A hard taskmaster, the sun

A hard taskmaster, the sun.

No half measures. While I dig furrows

in the earth, he digs them in my face.

He is insatiable, drinks our water

and now sucks us dry, our landlord.

No escape; can’t take the sun to law,

nor reason with him.

Each day we ask, now, where’s the rain?

Clouds pass far off; each night

comes sheet lightning, no thunder.

We close our mouths against the dust,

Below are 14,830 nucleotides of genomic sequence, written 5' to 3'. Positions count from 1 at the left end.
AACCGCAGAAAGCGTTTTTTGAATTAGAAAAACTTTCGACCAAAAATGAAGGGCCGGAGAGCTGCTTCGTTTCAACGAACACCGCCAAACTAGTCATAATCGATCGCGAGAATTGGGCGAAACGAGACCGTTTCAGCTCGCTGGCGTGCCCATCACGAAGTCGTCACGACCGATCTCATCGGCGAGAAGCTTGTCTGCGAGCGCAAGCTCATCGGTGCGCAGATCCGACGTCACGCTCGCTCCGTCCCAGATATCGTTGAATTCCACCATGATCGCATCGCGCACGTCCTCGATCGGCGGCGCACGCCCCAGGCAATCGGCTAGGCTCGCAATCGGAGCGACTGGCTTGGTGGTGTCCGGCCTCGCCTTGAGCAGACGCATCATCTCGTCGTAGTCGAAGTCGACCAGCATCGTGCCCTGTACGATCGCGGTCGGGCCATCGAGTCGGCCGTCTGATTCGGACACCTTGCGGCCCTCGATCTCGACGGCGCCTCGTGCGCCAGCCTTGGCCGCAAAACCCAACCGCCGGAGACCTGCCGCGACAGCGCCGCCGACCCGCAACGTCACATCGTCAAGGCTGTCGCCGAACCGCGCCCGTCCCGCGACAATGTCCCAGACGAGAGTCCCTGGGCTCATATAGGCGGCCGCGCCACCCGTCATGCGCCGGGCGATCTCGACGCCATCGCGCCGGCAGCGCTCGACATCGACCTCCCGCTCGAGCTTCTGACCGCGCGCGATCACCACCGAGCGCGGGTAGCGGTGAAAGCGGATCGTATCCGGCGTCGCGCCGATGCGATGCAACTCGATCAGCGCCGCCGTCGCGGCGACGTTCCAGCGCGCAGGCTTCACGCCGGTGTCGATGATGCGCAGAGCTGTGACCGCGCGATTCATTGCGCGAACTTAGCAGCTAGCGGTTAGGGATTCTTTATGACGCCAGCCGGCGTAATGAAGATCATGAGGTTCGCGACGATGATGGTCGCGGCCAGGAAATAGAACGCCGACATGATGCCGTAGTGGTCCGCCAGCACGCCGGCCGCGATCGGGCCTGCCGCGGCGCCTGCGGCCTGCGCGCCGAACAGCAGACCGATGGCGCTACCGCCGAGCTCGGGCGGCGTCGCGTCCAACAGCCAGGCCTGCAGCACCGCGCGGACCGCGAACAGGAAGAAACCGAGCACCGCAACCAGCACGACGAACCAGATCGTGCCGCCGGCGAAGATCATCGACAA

against complaint, a waste of breath.

I will complain, a grain in the mortar,

ground by light. Substance wears away,

husk and kernel, all to dust.

We have the coldest shadows on the earth,

have eaten our seed potatoes,

so what’s to plant? The plough raises

nothing but dust.  Will you drive us out?

We cannot live with you, nor without you,

you who return each morning golden. We,

lost in the wrinkled mountains, creep

over the earth, earth houses, earth clothes,

heads down, following the oxen.

We are as stubborn as you,

we are your children.